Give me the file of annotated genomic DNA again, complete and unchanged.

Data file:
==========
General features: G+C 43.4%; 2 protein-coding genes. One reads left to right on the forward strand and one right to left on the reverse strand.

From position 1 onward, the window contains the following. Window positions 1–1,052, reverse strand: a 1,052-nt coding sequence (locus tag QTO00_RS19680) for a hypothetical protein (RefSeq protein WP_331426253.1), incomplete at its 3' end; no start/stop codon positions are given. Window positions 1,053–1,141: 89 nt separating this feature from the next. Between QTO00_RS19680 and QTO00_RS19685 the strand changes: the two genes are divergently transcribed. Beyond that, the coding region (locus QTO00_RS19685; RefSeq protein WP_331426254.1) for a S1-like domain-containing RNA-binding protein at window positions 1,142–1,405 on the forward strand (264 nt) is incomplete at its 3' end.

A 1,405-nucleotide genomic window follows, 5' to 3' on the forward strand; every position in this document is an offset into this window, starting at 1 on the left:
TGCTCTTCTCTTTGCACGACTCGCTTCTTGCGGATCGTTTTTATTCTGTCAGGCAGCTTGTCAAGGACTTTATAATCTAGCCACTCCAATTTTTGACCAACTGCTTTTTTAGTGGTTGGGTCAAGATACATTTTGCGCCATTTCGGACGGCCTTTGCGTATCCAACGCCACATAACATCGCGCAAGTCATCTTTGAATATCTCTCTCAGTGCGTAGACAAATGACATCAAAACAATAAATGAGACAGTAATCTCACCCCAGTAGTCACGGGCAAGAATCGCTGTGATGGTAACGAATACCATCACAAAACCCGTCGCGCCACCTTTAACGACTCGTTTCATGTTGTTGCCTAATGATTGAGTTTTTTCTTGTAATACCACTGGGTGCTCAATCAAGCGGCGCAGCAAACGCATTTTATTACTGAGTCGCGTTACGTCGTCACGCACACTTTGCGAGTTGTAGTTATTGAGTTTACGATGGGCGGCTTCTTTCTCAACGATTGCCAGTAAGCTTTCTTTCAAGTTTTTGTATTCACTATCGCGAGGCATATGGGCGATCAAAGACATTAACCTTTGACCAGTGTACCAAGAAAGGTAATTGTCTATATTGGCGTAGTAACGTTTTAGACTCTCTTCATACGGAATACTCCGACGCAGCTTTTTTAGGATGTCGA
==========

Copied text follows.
General features: G+C 43.4%; 2 protein-coding genes. One reads left to right on the forward strand and one right to left on the reverse strand.

From position 1 onward, the window contains the following. Window positions 1–1,052, reverse strand: a 1,052-nt coding sequence (locus tag QTO00_RS19680) for a hypothetical protein (RefSeq protein WP_331426253.1), incomplete at its 3' end; no start/stop codon positions are given. Window positions 1,053–1,141: 89 nt separating this feature from the next. Between QTO00_RS19680 and QTO00_RS19685 the strand changes: the two genes are divergently transcribed. Beyond that, the coding region (locus QTO00_RS19685; RefSeq protein WP_331426254.1) for a S1-like domain-containing RNA-binding protein at window positions 1,142–1,405 on the forward strand (264 nt) is incomplete at its 3' end.

A 1,405-nucleotide genomic window follows, 5' to 3' on the forward strand; every position in this document is an offset into this window, starting at 1 on the left:
TGCTCTTCTCTTTGCACGACTCGCTTCTTGCGGATCGTTTTTATTCTGTCAGGCAGCTTGTCAAGGACTTTATAATCTAGCCACTCCAATTTTTGACCAACTGCTTTTTTAGTGGTTGGGTCAAGATACATTTTGCGCCATTTCGGACGGCCTTTGCGTATCCAACGCCACATAACATCGCGCAAGTCATCTTTGAATATCTCTCTCAGTGCGTAGACAAATGACATCAAAACAATAAATGAGACAGTAATCTCACCCCAGTAGTCACGGGCAAGAATCGCTGTGATGGTAACGAATACCATCACAAAACCCGTCGCGCCACCTTTAACGACTCGTTTCATGTTGTTGCCTAATGATTGAGTTTTTTCTTGTAATACCACTGGGTGCTCAATCAAGCGGCGCAGCAAACGCATTTTATTACTGAGTCGCGTTACGTCGTCACGCACACTTTGCGAGTTGTAGTTATTGAGTTTACGATGGGCGGCTTCTTTCTCAACGATTGCCAGTAAGCTTTCTTTCAAGTTTTTGTATTCACTATCGCGAGGCATATGGGCGATCAAAGACATTAACCTTTGACCAGTGTACCAAGAAAGGTAATTGTCTATATTGGCGTAGTAACGTTTTAGACTCTCTTCATACGGAATACTCCGACGCAGCTTTTTTAGGATGTCGA